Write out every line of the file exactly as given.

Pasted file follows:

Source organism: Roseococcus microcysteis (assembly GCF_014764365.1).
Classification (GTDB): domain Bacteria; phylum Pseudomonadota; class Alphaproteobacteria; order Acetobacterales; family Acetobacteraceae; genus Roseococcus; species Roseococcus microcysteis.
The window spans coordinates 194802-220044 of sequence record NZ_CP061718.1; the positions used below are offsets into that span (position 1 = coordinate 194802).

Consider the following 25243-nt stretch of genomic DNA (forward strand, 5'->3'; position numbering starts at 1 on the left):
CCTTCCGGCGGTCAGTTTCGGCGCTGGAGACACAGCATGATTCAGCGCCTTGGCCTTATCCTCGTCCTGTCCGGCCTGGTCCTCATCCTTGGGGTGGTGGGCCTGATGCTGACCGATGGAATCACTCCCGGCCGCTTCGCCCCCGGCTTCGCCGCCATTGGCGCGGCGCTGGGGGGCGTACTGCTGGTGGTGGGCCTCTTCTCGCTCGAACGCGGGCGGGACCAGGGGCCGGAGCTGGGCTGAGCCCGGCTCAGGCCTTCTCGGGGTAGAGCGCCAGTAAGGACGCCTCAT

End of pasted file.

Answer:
Source organism: Roseococcus microcysteis (assembly GCF_014764365.1).
Classification (GTDB): domain Bacteria; phylum Pseudomonadota; class Alphaproteobacteria; order Acetobacterales; family Acetobacteraceae; genus Roseococcus; species Roseococcus microcysteis.
The window spans coordinates 194802-220044 of sequence record NZ_CP061718.1; the positions used below are offsets into that span (position 1 = coordinate 194802).

Consider the following 25243-nt stretch of genomic DNA (forward strand, 5'->3'; position numbering starts at 1 on the left):
CCTTCCGGCGGTCAGTTTCGGCGCTGGAGACACAGCATGATTCAGCGCCTTGGCCTTATCCTCGTCCTGTCCGGCCTGGTCCTCATCCTTGGGGTGGTGGGCCTGATGCTGACCGATGGAATCACTCCCGGCCGCTTCGCCCCCGGCTTCGCCGCCATTGGCGCGGCGCTGGGGGGCGTACTGCTGGTGGTGGGCCTCTTCTCGCTCGAACGCGGGCGGGACCAGGGGCCGGAGCTGGGCTGAGCCCGGCTCAGGCCTTCTCGGGGTAGAGCGCCAGTAAGGACGCCTCAT